1. Photocopy the pattern 2) Keep a mechanical pencil handy for notations and erasures and RE-notations 3) lose mechanical pencil 4) resort to using the free pen from the Hampton Inn that lives in the kitchen junk drawer, and 5) also compulsively tick off each step of the instructions until the text begins to look like an obscure, heavily-edited Baltic language.

That’s pretty much my method.


#12

Ha! That Hamton Inn pen never dies!!!


#13

Love the phrase “where the action happens.” That is so apt.


#14

I am a hopeless margin writing sometimes will resort to a post it. I am ashamed of my somewhat untidy habit . I do not even bother to copy my patterns, I figure that they are my books so I can mark them up if I want to. I have downloaded counting apps. (never used) would rater just mark in the margins. And I can use the chart over and over. Start with a dash, next time a check mark and on and on. I guess I need to just accept my one bad habit. (ha)


#15

Quantitative! I like your style!


#16

An ex had a habit of referring to my photocopied patterns with markings and notes and charts and tally marks in the margins as my “betting sheets.” He thought it was a joke, I did not.

Also, sometimes I’ve put patterns inside a page protector, the kind you’d put in a binder, and then used a dry-erase marker to check off rows and repeats. Then, when you’re done, you can wipe everything off and use the pattern again.


#17

I use a PDF reader on my iPad where I can write and highlight and make tally marks to my hearts content. But in the old days, I used to put my pattern in a clear page protector and put post its and tape on the protector.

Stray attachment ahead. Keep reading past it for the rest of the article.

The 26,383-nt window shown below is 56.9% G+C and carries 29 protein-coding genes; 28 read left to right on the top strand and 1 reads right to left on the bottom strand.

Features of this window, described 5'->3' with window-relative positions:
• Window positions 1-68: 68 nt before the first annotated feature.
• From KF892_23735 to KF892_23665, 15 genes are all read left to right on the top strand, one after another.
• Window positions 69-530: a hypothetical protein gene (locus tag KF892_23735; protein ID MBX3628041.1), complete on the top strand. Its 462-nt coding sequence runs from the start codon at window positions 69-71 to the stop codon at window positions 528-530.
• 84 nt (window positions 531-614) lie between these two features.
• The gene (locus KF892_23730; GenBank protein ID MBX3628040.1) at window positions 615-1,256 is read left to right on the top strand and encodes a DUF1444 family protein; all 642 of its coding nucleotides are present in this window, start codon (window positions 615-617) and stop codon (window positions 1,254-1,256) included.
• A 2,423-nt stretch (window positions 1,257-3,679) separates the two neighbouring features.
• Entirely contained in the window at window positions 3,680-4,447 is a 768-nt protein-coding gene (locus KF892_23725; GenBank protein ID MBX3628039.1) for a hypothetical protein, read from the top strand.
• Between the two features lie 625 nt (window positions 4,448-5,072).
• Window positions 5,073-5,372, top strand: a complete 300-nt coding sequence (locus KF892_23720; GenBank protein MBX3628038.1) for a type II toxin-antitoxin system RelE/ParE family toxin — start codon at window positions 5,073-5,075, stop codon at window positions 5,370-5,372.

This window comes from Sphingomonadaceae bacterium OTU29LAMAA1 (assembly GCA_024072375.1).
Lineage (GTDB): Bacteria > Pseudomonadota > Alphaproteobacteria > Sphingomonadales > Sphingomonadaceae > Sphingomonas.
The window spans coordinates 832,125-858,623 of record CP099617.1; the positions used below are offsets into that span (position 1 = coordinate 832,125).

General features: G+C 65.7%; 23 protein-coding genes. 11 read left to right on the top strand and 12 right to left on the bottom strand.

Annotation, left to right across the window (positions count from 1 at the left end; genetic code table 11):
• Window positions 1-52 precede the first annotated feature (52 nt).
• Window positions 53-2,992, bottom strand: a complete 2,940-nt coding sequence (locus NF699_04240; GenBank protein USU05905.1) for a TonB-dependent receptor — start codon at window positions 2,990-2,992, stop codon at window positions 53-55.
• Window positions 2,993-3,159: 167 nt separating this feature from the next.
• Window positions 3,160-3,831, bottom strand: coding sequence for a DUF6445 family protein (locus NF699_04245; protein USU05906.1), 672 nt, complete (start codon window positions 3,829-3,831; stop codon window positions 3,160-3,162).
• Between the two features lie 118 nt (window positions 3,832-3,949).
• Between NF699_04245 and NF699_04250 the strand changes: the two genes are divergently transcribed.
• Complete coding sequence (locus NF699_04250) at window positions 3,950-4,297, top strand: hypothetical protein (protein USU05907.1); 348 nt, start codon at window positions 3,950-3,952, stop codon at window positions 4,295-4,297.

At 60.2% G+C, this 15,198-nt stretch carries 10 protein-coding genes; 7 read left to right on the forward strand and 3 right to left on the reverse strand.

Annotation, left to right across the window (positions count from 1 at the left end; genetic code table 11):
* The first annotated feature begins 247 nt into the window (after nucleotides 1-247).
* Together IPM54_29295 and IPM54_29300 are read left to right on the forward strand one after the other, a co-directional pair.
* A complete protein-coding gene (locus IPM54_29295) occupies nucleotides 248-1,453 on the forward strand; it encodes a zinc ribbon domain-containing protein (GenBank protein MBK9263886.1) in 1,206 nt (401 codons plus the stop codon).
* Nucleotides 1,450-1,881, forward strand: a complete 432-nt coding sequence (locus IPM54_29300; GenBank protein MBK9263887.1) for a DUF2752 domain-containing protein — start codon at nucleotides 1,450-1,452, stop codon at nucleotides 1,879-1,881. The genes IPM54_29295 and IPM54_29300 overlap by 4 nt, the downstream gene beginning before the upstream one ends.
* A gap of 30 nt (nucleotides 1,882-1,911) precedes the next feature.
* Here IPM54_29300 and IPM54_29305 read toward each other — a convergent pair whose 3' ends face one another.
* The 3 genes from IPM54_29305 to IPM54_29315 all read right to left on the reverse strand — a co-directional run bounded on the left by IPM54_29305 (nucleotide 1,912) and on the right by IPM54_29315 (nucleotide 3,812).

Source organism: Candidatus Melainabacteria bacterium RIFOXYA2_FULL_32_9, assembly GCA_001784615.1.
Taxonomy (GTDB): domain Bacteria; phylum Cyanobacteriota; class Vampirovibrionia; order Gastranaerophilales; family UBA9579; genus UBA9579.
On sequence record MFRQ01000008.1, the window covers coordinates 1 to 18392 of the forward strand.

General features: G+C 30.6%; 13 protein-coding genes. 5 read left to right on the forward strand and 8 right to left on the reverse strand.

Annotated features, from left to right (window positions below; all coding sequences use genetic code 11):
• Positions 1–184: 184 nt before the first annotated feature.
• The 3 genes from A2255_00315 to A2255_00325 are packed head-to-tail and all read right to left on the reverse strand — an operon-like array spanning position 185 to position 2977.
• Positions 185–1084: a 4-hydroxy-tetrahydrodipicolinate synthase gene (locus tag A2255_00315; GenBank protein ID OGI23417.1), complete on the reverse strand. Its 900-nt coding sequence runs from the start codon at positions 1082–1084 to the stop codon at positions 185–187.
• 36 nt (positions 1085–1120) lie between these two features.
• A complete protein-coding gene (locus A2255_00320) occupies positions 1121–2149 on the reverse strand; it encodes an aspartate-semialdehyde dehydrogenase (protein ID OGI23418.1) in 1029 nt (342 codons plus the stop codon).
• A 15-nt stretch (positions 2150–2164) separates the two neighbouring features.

Before I got a fancy magnetic pattern holder, I’d use a small baking tray with magnets - I’d use a long thin magnet to mark my rows.


#18

I sometimes glue copies of the pattern to the back of empty cereal boxes so I have more room and can prop them up and write on them. They also last longer and don’t get squished in my bag. If I want to be fancy I arrange them like pages in a book.
I also enlarge my charts often to save eye stress.
If I make the chart larger on the screen there is an option on my printer to only print what is shown. It is a vision saver.
For lace patterns with a lot of different stitches I have read that some people do color coding on their charts. As someone with a love of markers this appeals to me, but those charts are usually beyond my skill level!!


#19

Not at all! You should go into the letters archive and search for Ann’s post with her annotated sweater pattern. I can’t remember how far back. It’s all marked up. That’s actually what made me realized that I can mark the chart, for goodness sakes.


#20

I just love the incoherence of my syntax. An early draft of my cabling technique:

(1) Is it “hold to front” or “hold to back”?
-Do opposite with wool
(2) Move # of stitches to be held on cable needle to right needle
(3) Do whatever to the remaining stitch (work the remaining stitches)
TWIST

Ha! I’d love to see pics of your systems! They sound so good, I want to try all of them!